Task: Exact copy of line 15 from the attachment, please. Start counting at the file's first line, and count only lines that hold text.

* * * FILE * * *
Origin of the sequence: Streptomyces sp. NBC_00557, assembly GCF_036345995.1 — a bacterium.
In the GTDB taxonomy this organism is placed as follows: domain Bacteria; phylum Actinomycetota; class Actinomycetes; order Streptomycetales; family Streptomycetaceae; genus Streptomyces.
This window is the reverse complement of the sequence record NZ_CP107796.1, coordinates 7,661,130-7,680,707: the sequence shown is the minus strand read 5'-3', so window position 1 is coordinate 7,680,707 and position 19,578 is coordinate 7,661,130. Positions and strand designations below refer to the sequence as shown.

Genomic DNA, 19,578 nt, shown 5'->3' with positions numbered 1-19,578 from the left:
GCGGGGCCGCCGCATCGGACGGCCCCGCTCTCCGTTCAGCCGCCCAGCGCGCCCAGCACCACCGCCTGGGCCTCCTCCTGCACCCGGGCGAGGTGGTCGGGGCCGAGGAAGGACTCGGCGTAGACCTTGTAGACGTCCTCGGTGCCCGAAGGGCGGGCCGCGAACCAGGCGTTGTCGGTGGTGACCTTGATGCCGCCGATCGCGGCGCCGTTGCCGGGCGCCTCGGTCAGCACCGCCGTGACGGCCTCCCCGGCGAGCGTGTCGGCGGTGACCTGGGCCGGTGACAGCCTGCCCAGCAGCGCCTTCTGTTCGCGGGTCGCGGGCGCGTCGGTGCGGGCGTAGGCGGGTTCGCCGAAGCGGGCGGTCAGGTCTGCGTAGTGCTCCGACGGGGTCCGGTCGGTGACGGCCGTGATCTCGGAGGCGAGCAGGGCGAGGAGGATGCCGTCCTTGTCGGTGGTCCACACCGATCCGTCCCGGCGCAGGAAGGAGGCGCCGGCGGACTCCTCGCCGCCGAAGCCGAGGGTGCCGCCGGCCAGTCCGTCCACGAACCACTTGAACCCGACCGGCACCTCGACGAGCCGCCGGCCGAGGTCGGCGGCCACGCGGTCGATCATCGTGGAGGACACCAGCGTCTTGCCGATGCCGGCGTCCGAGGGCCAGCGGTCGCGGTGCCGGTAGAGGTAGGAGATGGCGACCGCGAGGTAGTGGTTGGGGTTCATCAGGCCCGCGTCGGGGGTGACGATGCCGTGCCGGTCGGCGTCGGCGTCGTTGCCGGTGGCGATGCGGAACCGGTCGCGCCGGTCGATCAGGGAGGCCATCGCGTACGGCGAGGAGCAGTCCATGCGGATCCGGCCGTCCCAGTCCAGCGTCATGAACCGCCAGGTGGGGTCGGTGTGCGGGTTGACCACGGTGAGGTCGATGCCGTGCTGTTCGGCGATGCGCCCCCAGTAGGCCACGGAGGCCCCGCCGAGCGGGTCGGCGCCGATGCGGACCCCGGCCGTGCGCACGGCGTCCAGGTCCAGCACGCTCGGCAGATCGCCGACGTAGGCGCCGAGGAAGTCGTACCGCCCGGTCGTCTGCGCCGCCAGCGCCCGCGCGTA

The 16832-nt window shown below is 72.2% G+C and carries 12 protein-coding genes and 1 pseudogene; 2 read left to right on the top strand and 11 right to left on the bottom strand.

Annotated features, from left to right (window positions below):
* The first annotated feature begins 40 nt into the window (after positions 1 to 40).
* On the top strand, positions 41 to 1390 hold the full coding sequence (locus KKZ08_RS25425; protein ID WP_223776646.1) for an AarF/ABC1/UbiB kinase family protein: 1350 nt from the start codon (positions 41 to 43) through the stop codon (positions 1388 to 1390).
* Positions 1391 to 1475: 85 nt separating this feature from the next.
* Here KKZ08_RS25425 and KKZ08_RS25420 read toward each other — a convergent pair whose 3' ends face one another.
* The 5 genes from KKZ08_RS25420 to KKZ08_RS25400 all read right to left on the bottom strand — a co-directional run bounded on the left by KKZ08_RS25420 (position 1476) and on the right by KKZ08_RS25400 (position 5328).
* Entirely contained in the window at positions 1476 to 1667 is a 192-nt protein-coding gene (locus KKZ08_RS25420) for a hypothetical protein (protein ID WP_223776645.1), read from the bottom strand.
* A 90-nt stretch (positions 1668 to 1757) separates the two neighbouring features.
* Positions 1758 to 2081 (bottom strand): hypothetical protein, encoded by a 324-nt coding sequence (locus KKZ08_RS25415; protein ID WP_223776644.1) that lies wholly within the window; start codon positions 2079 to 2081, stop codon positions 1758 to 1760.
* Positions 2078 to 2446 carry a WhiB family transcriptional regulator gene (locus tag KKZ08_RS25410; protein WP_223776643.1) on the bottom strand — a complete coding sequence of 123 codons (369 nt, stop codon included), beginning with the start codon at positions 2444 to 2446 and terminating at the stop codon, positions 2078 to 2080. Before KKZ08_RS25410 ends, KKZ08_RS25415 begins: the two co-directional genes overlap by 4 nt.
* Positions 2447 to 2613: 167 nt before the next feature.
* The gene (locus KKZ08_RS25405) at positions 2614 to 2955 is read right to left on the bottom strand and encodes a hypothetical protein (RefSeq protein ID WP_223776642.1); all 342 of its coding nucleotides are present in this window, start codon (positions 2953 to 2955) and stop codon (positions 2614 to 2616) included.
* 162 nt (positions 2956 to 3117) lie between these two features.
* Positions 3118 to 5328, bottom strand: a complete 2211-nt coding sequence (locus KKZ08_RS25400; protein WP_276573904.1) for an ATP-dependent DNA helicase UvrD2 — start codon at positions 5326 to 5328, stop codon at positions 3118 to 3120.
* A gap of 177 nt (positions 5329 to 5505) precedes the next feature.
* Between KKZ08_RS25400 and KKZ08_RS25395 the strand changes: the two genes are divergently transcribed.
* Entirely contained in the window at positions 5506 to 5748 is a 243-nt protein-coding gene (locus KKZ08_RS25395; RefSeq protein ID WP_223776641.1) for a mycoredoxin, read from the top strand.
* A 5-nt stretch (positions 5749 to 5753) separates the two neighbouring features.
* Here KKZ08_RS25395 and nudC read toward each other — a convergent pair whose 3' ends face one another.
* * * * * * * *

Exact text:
* Positions 1758 to 2081 (bottom strand): hypothetical protein, encoded by a 324-nt coding sequence (locus KKZ08_RS25415; protein ID WP_223776644.1) that lies wholly within the window; start codon positions 2079 to 2081, stop codon positions 1758 to 1760.